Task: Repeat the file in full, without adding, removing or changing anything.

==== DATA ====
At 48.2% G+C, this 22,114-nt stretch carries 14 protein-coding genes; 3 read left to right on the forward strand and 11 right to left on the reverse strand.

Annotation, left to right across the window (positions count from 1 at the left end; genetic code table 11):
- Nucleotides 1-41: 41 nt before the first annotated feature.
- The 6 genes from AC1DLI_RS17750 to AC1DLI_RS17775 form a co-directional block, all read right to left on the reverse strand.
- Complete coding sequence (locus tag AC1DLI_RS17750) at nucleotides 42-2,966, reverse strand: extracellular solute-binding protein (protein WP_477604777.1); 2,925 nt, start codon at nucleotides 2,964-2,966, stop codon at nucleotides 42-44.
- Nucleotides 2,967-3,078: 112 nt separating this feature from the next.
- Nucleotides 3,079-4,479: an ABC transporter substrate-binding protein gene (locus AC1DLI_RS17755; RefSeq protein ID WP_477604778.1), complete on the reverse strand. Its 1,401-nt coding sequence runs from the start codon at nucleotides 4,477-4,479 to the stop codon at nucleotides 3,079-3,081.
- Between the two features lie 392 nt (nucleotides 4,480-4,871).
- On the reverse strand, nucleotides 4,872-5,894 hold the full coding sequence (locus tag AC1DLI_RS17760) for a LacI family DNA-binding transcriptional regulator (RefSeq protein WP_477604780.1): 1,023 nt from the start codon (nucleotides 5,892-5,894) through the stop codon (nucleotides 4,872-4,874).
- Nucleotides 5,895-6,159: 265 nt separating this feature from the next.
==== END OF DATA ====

At 48.2% G+C, this 22,114-nt stretch carries 14 protein-coding genes; 3 read left to right on the forward strand and 11 right to left on the reverse strand.

Annotation, left to right across the window (positions count from 1 at the left end; genetic code table 11):
- Nucleotides 1-41: 41 nt before the first annotated feature.
- The 6 genes from AC1DLI_RS17750 to AC1DLI_RS17775 form a co-directional block, all read right to left on the reverse strand.
- Complete coding sequence (locus tag AC1DLI_RS17750) at nucleotides 42-2,966, reverse strand: extracellular solute-binding protein (protein WP_477604777.1); 2,925 nt, start codon at nucleotides 2,964-2,966, stop codon at nucleotides 42-44.
- Nucleotides 2,967-3,078: 112 nt separating this feature from the next.
- Nucleotides 3,079-4,479: an ABC transporter substrate-binding protein gene (locus AC1DLI_RS17755; RefSeq protein ID WP_477604778.1), complete on the reverse strand. Its 1,401-nt coding sequence runs from the start codon at nucleotides 4,477-4,479 to the stop codon at nucleotides 3,079-3,081.
- Between the two features lie 392 nt (nucleotides 4,480-4,871).
- On the reverse strand, nucleotides 4,872-5,894 hold the full coding sequence (locus tag AC1DLI_RS17760) for a LacI family DNA-binding transcriptional regulator (RefSeq protein WP_477604780.1): 1,023 nt from the start codon (nucleotides 5,892-5,894) through the stop codon (nucleotides 4,872-4,874).
- Nucleotides 5,895-6,159: 265 nt separating this feature from the next.